posted by Thom Holwerda on Tue 2nd Feb 2010 14:25 UTC

The characters

The characters

BioWare's greatest strength has always been its focus on telling a good story, its focus on delivering characters that are well-rounded, deep, full of history and things to tell. One of the many moments in Mass Effect 1 that propelled the game from really really good to pure bliss was the conversation you could have with Ashley, about her history, her sisters, parents, and life in the military. The crowning jewel of the conversation was an argument about her faith in god, and whether or not religion has a place in a world where mankind has gone to the stars. It made my jaw drop to the floor.

This very conversation embodies BioWare: they make you care about the characters in the game. They are flawed, just like humans in real life (even when they're aliens), BioWare games don't have perfect heroes or baby-eating bad guys; even Saren, one of the main villains in part one, was undeniably tragic, an unknowing victim of Sovereign's games. I felt sad after killing him, because I knew that it wasn't all his doing.

These are the kinds of things that make BioWare games great. It makes sure that whatever choices you make, even those that concern bad guys, you'll put your controller down to mull over the consequences they might have. While playing ME1, I regularly had to stand up and walk around to contemplate the choices I was about to make.

The new characters in ME2 fail to endear themselves. They lack the depth I have come to expect from characters in BioWare games, with the end result being that I just didn't care about them, with Legion being the only notable exception. It's not that they were badly characterised or something (this is still BioWare we're talking about), they just didn't... Make me care all that much about them.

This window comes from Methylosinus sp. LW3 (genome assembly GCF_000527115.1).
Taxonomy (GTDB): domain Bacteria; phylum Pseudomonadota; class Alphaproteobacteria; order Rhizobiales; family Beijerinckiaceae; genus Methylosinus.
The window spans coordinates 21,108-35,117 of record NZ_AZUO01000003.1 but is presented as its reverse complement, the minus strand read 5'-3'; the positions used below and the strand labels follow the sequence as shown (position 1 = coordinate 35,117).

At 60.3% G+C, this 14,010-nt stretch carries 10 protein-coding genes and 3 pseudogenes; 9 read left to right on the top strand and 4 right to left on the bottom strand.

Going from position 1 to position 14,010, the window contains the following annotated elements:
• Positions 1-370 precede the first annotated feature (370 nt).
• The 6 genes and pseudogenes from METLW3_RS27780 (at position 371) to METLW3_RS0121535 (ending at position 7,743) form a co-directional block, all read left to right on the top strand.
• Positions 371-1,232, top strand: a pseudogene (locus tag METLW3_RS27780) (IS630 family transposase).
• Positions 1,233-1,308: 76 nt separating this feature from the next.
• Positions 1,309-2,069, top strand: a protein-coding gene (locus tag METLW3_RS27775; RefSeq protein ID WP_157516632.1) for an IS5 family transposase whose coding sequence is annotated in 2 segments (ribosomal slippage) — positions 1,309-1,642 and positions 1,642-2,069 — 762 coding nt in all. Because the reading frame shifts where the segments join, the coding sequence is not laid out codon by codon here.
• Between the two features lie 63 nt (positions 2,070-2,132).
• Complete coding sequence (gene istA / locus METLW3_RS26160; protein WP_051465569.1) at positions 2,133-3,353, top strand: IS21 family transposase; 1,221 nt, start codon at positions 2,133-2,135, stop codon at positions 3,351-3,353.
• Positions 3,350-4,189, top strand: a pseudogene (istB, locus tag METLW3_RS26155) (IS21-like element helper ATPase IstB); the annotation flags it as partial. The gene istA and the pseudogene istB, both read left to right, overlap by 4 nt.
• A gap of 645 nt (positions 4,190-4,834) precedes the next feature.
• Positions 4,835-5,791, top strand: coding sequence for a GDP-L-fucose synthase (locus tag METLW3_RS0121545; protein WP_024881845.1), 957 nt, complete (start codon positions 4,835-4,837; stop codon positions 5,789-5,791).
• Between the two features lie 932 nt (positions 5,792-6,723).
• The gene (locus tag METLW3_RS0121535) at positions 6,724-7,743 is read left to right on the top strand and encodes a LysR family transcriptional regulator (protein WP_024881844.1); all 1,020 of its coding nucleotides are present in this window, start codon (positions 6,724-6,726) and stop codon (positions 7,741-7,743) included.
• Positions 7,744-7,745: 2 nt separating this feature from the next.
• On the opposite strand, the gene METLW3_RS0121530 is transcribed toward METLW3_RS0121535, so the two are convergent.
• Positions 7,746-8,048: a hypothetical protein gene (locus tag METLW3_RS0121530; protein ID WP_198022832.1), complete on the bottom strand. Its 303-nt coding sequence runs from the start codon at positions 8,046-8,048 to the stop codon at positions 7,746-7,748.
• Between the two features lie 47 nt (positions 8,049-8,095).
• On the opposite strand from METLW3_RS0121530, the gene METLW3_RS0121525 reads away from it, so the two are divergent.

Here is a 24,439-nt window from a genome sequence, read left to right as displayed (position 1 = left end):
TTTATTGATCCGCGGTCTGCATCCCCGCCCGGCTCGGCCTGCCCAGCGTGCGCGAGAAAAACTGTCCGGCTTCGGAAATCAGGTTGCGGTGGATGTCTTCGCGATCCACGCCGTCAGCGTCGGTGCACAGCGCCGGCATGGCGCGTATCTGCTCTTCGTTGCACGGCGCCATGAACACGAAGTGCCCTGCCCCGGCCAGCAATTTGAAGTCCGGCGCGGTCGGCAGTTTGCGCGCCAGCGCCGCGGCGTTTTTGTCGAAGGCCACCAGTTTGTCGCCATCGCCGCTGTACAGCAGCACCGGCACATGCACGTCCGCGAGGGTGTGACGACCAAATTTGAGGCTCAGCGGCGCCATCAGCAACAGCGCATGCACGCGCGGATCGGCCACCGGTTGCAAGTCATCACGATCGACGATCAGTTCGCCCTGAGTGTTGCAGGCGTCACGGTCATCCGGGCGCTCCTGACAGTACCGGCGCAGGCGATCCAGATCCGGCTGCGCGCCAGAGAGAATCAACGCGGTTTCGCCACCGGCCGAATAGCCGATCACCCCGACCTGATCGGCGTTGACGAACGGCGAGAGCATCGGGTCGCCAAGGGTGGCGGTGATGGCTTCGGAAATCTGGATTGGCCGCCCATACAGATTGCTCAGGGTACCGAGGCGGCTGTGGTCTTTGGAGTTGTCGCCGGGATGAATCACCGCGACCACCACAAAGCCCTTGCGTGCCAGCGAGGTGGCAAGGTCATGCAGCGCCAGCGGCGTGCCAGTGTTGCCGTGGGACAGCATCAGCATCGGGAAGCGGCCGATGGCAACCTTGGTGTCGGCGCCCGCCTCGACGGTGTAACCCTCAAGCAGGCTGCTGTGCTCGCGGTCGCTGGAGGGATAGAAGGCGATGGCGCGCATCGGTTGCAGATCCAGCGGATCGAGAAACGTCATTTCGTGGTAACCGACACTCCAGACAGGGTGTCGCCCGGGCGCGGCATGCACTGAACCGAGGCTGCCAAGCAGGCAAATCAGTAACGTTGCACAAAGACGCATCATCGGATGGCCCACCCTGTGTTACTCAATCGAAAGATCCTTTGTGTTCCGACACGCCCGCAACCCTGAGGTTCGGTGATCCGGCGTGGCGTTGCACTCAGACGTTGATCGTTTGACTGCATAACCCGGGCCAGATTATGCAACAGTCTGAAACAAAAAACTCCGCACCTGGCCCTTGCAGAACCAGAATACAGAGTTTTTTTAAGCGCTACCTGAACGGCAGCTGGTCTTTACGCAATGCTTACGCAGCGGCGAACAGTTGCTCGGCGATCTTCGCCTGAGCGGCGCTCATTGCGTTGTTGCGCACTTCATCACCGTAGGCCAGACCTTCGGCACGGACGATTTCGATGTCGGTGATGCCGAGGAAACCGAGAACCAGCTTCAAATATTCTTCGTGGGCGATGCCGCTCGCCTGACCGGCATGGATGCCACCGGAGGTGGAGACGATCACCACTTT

It is very telling that the characters I cared about the most were the ones carried over from part one. Joker returns as the comedy note, and he does a great job at that (especially the verbal sparring between him and EDI). Tali'Zoriah is still her sweet little self, and Garrus was surprisingly interesting too (I found him a bit bland in ME1). You'll also run into a number of other ex-team members you can't recruit, most notably Ashley, Liara, and Wrex. All three of them appealed to me; especially Shepard's falling-out with Ashley was heartbreaking and frustrating, as nothing you could say or do could make things right again.

Overall though, while the characters weren't as good as the ones in ME1, the special missions you do for them (one for each to gain their loyalty and unlock bonus powers), were quite interesting. Jack's return to the facility she grew up in was memorable, and Mordin's confrontation with his work on the genophage really tested your morals (I'm still undecided about whether or not I support the genophage). The cherry here was Tali's mission back on the Flotilla, which really blew my socks off.

It's sad that the ME2 team failed to implement some sort of group dynamic. I mean, in Dragon Age you could upset multiple team members with your decisions, but none of that was present here. You'll run into a few scripted falling-outs (Tali/Legion and Jack/Miranda), but that's about it.

The loyalty system is pathetically shallow too; characters are either loyal, or they're not, and the effect it has on battle is minimal. I had hoped for a more intricate system. I mean, activating Legion should've pissed off Tali to no end; me helping Mordin should've affected Grunt. Characters live on their own little island, and they're either loyal, or not - I figured we'd see a more complicated system where completing a mission would affect the stats of your team mates, much like it did in Dragon Age.

Table of contents
  1. Introduction; Combat
  2. The characters
  3. The story; I do it out of love
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